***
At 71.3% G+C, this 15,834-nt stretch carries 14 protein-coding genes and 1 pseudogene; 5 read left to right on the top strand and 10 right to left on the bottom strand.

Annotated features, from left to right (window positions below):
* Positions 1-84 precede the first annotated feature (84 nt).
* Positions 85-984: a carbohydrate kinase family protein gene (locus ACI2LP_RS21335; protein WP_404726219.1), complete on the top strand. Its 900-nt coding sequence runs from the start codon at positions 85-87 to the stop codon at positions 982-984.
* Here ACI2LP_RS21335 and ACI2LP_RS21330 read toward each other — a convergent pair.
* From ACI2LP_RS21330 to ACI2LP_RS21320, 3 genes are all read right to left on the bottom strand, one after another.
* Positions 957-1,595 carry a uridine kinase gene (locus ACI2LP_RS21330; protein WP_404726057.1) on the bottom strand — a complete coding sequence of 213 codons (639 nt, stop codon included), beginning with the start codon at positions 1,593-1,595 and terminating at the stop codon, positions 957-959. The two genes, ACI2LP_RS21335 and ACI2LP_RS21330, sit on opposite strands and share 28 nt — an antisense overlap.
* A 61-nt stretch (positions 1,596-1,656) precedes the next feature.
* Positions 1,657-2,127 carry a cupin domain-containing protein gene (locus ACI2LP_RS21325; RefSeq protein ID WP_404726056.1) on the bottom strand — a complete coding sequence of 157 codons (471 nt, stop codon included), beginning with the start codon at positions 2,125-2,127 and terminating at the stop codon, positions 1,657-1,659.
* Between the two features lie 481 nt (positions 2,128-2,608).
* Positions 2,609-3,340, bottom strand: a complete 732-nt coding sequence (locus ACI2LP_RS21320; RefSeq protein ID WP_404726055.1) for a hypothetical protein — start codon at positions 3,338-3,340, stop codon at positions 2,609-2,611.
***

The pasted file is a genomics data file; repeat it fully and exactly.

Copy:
At 71.3% G+C, this 15,834-nt stretch carries 14 protein-coding genes and 1 pseudogene; 5 read left to right on the top strand and 10 right to left on the bottom strand.

Annotated features, from left to right (window positions below):
* Positions 1-84 precede the first annotated feature (84 nt).
* Positions 85-984: a carbohydrate kinase family protein gene (locus ACI2LP_RS21335; protein WP_404726219.1), complete on the top strand. Its 900-nt coding sequence runs from the start codon at positions 85-87 to the stop codon at positions 982-984.
* Here ACI2LP_RS21335 and ACI2LP_RS21330 read toward each other — a convergent pair.
* From ACI2LP_RS21330 to ACI2LP_RS21320, 3 genes are all read right to left on the bottom strand, one after another.
* Positions 957-1,595 carry a uridine kinase gene (locus ACI2LP_RS21330; protein WP_404726057.1) on the bottom strand — a complete coding sequence of 213 codons (639 nt, stop codon included), beginning with the start codon at positions 1,593-1,595 and terminating at the stop codon, positions 957-959. The two genes, ACI2LP_RS21335 and ACI2LP_RS21330, sit on opposite strands and share 28 nt — an antisense overlap.
* A 61-nt stretch (positions 1,596-1,656) precedes the next feature.
* Positions 1,657-2,127 carry a cupin domain-containing protein gene (locus ACI2LP_RS21325; RefSeq protein ID WP_404726056.1) on the bottom strand — a complete coding sequence of 157 codons (471 nt, stop codon included), beginning with the start codon at positions 2,125-2,127 and terminating at the stop codon, positions 1,657-1,659.
* Between the two features lie 481 nt (positions 2,128-2,608).
* Positions 2,609-3,340, bottom strand: a complete 732-nt coding sequence (locus ACI2LP_RS21320; RefSeq protein ID WP_404726055.1) for a hypothetical protein — start codon at positions 3,338-3,340, stop codon at positions 2,609-2,611.